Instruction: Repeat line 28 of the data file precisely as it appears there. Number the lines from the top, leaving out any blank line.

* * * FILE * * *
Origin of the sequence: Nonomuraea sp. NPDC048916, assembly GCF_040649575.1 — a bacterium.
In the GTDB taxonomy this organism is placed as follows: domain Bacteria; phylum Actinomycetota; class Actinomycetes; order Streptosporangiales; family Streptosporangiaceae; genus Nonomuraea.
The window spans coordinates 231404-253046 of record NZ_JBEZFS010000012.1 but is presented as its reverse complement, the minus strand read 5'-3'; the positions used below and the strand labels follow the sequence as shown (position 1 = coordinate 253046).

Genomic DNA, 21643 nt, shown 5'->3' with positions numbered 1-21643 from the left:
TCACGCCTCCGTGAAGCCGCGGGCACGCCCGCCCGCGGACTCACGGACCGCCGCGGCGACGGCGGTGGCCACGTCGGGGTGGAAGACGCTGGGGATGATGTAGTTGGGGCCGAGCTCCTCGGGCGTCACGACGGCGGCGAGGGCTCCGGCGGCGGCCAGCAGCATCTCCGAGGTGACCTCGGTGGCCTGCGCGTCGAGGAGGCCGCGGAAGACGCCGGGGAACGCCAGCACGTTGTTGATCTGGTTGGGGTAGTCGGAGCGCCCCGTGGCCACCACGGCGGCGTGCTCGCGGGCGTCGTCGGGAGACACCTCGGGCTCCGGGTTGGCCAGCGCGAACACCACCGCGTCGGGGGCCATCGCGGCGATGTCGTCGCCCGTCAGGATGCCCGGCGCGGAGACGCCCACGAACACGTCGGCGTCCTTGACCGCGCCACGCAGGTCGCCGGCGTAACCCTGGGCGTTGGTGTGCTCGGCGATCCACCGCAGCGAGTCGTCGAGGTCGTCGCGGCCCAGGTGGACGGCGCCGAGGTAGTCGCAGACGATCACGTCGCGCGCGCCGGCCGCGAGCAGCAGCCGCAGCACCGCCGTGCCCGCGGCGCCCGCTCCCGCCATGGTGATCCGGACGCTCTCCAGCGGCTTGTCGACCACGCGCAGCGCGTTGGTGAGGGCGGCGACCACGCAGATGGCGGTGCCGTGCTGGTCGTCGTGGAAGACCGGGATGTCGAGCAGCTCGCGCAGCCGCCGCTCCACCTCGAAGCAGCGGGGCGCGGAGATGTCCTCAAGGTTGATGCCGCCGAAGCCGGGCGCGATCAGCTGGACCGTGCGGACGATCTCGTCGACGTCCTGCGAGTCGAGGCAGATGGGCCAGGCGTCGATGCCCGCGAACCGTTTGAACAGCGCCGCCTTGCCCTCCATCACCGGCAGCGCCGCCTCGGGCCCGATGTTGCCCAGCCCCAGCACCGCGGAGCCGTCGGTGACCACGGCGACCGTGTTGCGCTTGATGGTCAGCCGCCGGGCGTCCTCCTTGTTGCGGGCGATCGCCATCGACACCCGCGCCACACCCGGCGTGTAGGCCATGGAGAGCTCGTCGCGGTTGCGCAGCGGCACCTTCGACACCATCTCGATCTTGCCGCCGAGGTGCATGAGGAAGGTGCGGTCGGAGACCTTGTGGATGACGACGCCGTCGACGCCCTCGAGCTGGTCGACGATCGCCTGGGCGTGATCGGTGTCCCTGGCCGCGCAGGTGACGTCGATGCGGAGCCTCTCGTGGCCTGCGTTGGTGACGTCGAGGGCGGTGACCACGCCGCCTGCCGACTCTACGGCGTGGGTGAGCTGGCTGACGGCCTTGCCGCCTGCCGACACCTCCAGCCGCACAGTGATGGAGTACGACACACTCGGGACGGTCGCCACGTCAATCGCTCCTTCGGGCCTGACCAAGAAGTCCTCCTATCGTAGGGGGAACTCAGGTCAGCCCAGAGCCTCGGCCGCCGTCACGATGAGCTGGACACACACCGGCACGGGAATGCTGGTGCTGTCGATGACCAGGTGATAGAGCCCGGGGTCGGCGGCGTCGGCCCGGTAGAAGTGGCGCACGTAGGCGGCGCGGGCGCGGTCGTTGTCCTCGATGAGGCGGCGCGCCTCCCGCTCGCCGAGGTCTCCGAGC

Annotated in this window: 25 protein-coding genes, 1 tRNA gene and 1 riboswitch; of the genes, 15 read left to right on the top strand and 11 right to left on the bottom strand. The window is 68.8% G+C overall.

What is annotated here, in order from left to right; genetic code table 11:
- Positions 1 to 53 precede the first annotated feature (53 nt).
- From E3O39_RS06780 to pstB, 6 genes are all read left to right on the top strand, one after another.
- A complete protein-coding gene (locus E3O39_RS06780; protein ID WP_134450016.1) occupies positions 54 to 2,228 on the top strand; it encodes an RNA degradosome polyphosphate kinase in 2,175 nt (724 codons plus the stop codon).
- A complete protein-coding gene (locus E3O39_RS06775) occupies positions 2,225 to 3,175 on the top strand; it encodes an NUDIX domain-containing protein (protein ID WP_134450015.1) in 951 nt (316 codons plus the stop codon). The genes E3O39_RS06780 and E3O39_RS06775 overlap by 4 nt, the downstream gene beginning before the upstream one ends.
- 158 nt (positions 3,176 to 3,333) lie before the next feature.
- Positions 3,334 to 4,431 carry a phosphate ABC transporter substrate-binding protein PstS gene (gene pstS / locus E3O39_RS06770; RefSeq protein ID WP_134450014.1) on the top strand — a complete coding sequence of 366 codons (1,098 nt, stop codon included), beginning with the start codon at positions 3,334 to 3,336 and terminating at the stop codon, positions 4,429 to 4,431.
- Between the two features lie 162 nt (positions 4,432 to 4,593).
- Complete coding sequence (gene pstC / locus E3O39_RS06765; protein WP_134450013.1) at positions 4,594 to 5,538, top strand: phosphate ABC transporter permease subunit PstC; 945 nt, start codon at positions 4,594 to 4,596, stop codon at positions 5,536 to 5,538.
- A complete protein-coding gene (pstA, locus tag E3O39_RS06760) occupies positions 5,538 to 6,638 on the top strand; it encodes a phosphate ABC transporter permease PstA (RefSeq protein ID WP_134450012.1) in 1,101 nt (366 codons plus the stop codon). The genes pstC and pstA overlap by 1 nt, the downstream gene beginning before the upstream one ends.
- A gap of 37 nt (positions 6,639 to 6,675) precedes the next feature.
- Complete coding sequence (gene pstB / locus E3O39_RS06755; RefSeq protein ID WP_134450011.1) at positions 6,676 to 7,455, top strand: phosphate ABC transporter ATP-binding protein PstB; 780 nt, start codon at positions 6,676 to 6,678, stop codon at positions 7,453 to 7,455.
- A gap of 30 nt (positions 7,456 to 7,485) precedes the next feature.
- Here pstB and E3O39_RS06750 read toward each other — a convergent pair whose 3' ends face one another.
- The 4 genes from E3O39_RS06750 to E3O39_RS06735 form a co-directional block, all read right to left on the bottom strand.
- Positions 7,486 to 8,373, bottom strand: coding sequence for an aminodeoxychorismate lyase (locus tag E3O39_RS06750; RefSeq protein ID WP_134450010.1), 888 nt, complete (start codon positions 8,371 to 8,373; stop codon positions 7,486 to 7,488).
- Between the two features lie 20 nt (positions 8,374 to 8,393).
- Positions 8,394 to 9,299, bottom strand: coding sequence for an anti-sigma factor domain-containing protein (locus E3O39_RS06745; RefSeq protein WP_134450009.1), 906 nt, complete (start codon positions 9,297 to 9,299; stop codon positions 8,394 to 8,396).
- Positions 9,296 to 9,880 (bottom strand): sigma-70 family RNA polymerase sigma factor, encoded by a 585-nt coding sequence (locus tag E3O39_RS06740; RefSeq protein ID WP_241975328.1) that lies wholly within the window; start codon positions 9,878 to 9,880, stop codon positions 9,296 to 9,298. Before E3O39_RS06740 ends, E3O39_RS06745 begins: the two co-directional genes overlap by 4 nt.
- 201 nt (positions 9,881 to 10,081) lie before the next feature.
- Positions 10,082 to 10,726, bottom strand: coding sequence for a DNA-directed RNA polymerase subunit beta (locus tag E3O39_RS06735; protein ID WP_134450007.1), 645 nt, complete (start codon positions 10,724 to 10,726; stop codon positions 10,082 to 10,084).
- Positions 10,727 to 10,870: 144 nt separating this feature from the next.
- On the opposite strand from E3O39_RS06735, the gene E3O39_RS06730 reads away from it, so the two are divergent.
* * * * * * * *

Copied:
- Positions 10,727 to 10,870: 144 nt separating this feature from the next.